Lipid dropletsCell cytoplasm (Stem cell)Skeletal muscle satellite cell fate determinationLipidTEM 5[150]
Plant lipid droplets: LD-Erm LD-Peroxisomes Plant cellUnknown Triacylglycerols (TAGs), sterol esters (SEs) FM 6, CM 7[151]
1 IF, immunofluorescent imaging; 2 SEM, scanning electron microscopy; 3 LDAM, hippocampus lipid droplet accumulating microglia; 4 CARS, coherent anti-Stokes Raman scattering microscopy; 5 TEM, transmission electron microscopy; 6 FM, fluorescence microscope; 7 CM, confocal microscopy.
Table 6. Components, application, and observation procedures of artificial droplets.
Table 6. Components, application, and observation procedures of artificial droplets.
Adiposomes (artificial lipid droplets (ALDs))Phospholipids and neutral lipids such as TAG LM 1, EM 2Potential usage in drug delivery.[156]
Cell-sized aqueous/aqueous microdroplets (CAMDs) PEG 3 and DEX 4, actinFM 5Provide cell-like crowded microenvironments[157]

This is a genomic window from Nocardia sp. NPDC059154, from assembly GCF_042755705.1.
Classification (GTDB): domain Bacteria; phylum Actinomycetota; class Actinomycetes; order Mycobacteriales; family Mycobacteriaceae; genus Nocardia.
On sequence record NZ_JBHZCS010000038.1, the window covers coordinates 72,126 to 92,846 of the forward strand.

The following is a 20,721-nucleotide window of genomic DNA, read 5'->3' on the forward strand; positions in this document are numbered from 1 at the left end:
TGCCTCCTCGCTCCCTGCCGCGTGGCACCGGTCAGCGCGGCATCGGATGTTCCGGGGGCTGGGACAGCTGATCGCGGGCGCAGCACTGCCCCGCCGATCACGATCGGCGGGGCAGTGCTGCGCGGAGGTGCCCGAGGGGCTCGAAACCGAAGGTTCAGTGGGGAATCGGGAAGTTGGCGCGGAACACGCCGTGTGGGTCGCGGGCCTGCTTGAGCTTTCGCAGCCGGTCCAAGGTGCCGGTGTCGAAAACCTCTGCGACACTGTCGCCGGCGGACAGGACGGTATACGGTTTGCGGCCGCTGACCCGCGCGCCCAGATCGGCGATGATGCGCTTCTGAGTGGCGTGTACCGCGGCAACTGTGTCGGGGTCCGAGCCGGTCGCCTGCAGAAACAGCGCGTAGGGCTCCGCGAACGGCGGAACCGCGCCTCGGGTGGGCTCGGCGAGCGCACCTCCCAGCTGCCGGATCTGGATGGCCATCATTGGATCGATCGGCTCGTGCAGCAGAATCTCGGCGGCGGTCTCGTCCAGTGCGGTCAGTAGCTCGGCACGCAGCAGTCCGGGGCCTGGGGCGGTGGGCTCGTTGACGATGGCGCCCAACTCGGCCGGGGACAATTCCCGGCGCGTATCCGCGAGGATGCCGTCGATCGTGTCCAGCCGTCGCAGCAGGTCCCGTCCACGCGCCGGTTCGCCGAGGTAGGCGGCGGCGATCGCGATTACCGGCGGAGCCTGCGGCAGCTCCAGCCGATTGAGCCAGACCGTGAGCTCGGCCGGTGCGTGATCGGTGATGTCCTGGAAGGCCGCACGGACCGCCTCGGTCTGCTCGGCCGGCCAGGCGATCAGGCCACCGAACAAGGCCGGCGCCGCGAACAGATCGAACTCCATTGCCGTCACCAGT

Microfluidic platform in a defined patternHexadecane/squalene with dissolved lipids Broad range of applications in the field of artificial cells, bioreactors, and pharmacological studies.[158]
Lipase-stabilized tributyrin microcompartment and amylose-polymer-stabilized 2-ethyl-1-hexanol microcompartmentAmy-PNIPAAm 6, BSA-PNIPAAm 7, LipaseOM 8Synthetic biology, bottom-up reaction[159]
G-quadruplex-forming oligonucleotides and R-rich oligopeptidesFMR1 RNA, C9orf72 RNA, peptide derived from FMRPCM 9Droplet redissolution in a sequence-specific manner[160]
1 LM, light microscopy; 2 EM, electron microscopy; 3 PEG, poly (ethylene glycol); 4 DEX, dextran; 5 FM, fluorescence microscopy; 6 Amy-PNIPAAm, Poly(N-isopropylacrylamide; 7 BSA-PNIPAAm, bovine serum albumin-Poly(N-isopropylacrylamide; 8 OM, optical microscopy; 9 CM, confocal microscopy.
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Shil, S.; Tsuruta, M.; Kawauchi, K.; Miyoshi, D. Biomolecular Liquid–Liquid Phase Separation for Biotechnology. BioTech 2023, 12, 26.

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Shil S, Tsuruta M, Kawauchi K, Miyoshi D. Biomolecular Liquid–Liquid Phase Separation for Biotechnology. BioTech. 2023; 12(2):26.

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Shil, Sumit, Mitsuki Tsuruta, Keiko Kawauchi, and Daisuke Miyoshi. 2023. "Biomolecular Liquid–Liquid Phase Separation for Biotechnology" BioTech 12, no. 2: 26.